Crouching by the Seine, I recognized the patent absurdity of it all.
And this feeling of almost farcical joy amplified and buzzed as I played with the gang of schoolchildren on the bridge over the river. I drew them close to me as I froze or moved slowly in a long, wavy dance, only to send them flying in frazzled patterns and roaring curves as I jumped and thundered in return.
In this moment I was me, but not quite myself.
You see, as part of a photo shoot for my next book of conceptual literature, [SIC], a follow-up to my largely but not entirely blank novel, BLANK, I moved through a series of Parisian spaces while wearing an all-white, full-body Lycra suit. I was fortunate enough to have my friend Andi Olsen along as the photographer, with assistance from Tim Guthrie. The combination of their good humor and fantastic aesthetic sense had, by the moment on the bridge, loosened me up to the point where I felt myself wonderfully transformed.
In the faces of the children, filtered as if I were looking too closely through the netting of a water faucet screen, I imagined the expressions of my two daughters, whom I had left behind while on this surreal work trip to the French capital.
I love my children. There's no doubt about that. I spend innumerable hours living in their small-but-rapidly growing worlds -- re-discovering the odd angle of a roof shingle on the neighbor's house or listening as Athena, 6, wonders aloud about a dream within a dream within a dream within a dream that would finally wake you up. Kallista, 4, grabs my hand to run furiously along the Lake Michigan beach. They are explorers and adventurers in everything they do.
One of my neighbors is convinced that I am a stay-at-home father like her husband,] because I seem to be so persistently present at all the visible events and locations of the day: visits to the park, the riding of bikes, drop-offs at school. Yes, I relish all of this. I wouldn't trade it for my old world of isolated mucking about in novel manuscripts, which take years to write and more years to unravel.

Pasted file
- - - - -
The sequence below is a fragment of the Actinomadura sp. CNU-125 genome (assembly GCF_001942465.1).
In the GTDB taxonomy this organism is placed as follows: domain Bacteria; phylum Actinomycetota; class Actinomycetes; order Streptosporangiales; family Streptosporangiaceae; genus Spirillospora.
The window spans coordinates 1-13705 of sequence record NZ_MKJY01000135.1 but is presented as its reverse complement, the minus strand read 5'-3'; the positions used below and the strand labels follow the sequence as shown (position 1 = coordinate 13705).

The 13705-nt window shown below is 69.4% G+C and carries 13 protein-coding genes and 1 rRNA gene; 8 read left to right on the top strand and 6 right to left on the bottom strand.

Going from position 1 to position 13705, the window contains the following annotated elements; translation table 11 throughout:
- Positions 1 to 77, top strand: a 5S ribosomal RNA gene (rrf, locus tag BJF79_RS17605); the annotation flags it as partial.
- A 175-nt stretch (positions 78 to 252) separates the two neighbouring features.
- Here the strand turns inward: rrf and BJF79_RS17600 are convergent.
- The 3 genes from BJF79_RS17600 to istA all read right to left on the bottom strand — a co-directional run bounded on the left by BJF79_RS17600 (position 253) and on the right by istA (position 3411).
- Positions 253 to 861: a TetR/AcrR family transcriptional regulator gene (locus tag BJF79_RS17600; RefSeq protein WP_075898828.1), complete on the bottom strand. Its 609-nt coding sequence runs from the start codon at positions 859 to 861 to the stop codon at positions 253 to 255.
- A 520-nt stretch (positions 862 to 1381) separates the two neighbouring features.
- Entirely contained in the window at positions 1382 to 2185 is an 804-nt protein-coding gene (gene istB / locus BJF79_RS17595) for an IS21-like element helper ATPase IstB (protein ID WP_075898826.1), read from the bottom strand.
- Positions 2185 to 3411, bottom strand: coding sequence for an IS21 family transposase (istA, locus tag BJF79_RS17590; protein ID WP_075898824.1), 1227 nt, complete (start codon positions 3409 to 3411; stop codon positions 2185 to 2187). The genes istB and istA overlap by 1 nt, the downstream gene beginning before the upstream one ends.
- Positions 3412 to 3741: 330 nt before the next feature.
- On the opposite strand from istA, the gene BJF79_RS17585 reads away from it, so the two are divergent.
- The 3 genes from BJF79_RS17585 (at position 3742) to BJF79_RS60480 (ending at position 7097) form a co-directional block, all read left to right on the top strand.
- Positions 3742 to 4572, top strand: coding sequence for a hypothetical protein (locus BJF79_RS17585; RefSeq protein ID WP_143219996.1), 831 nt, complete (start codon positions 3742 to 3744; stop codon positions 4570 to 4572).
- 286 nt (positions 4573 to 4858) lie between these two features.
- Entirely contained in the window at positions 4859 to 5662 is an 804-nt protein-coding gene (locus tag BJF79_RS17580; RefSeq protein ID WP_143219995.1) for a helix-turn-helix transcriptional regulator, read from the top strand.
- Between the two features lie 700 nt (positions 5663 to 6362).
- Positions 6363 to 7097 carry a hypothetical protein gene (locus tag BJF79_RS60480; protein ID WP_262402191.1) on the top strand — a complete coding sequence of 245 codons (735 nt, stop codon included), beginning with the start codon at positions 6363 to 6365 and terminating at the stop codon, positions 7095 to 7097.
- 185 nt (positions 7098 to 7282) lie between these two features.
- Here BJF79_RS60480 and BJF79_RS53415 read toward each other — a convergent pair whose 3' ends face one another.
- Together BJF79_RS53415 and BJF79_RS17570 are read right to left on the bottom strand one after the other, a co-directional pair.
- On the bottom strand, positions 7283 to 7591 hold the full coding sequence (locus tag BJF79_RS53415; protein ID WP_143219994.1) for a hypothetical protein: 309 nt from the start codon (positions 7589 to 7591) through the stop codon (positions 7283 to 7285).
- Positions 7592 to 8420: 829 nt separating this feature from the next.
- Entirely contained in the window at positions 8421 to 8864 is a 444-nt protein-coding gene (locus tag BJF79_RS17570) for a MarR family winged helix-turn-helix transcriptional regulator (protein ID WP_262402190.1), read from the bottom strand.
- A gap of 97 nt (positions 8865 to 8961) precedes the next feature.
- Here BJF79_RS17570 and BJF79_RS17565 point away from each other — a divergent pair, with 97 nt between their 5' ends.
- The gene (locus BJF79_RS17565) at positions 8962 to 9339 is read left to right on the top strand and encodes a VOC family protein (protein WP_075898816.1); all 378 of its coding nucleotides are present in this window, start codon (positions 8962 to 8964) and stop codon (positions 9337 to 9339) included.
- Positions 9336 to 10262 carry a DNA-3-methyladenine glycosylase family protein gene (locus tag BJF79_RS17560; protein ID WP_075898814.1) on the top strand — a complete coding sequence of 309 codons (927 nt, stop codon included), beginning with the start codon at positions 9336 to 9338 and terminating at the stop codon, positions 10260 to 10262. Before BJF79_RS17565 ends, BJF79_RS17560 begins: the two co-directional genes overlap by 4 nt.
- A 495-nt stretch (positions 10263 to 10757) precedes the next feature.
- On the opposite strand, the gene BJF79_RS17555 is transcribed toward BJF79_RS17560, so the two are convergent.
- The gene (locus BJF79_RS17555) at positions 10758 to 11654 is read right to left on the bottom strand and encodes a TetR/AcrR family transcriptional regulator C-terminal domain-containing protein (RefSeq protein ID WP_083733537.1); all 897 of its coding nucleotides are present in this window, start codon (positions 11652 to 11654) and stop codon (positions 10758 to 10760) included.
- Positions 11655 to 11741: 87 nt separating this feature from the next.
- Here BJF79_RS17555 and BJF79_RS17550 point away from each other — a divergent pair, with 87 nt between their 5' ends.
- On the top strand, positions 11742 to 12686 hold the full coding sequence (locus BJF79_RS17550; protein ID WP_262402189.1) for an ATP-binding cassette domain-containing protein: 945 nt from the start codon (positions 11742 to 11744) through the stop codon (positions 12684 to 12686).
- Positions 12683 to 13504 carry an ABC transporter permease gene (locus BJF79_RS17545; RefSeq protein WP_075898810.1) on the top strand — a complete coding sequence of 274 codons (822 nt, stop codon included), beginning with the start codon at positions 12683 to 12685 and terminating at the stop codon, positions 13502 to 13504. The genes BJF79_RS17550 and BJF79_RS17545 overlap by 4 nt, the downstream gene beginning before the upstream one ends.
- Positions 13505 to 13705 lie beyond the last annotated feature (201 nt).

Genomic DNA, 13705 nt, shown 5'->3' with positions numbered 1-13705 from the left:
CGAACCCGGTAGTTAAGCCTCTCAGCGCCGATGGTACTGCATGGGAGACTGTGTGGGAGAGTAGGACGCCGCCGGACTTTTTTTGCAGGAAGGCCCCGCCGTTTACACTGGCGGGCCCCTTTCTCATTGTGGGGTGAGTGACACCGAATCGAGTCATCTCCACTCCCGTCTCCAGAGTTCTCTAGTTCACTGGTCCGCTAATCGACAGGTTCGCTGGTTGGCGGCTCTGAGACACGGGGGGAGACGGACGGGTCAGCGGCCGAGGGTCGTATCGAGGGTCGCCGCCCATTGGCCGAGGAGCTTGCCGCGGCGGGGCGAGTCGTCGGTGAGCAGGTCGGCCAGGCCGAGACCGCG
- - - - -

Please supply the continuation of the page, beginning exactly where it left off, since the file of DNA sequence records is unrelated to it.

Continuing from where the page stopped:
Except when I would.
Those parents who tell you that parenting isn't also -- beyond its many and varied daily joys -- a completely exhausting, creativity-sucking and at-times apparently soul-deadening enterprise are liars of the first degree.
Liars, I say!
You've met these people, of course: They are a bland-faced mother in your child's preschool classroom; a soccer dad whispering aggressive instructions to his 5 year-old or that other mother at the grocery store, a gaggle of 3-to-5 toddlers trailing behind her impossibly smiling wake.
These people are not to be trusted.
It's not because they are liars, which they are, but because they feel the need to project the image of parenting as the carefree apotheosis of lives lived in previously deluded un-parenting. These are the people who not only claim to be made "complete" by their children, but who see their own personalities and desires as blissfully entombed beneath a island of dirty diapers and sippy cups.
Don't get me wrong. I am not suggesting your children shouldn't come first. I live that principle. Rather, I offer that if you always come last, there won't be any you around to remember why you may have wanted this life in the first place.
Back to Paris: I had seemingly done what for me, given my own considerable attachment, ranges from difficult-to-impossible. I had left my children for a few days to participate in the &NOW conference at the Sorbonne. I engaged in the intellectual life, reading and performing and watching others do the same. I drank and laughed and introduced a trio of well-known writers at Shakespeare and Company bookstore. I felt, in my crepe-eating delirium, almost bleary with freedom.
Then I was running through the Tuileries Garden in that white suit, a pathogen of sorts, in the gardens of Western civilization, making art with friends and without having to keep an eye out for merry-go-rounds or the nearest bathroom.
And so imagine my shock when this moment on the bridge assumed all the feverish recurrence of a Poe story, where the specter of that which is lost returns with a vengeance: a heart creaks through the floorboards, a sister appears in the crumbling House of Usher, my children superimpose themselves onto their Parisian counterparts.
I recalled, then, my wife telling me about a comedian who said that she often took a vacation from her children. The vacation took place with surprising brevity and frequency, as the protagonist walked from the back of the car -- where she would buckle her child into a car seat -- around to the front.
Oh, in those early days of parenthood, how often I too took those trips!
Yet there on the bridge, between two quite different banks, I chased these children as if chasing my own daughters... and so surrendered, happily, to the melting of art back into joyous, complicated life.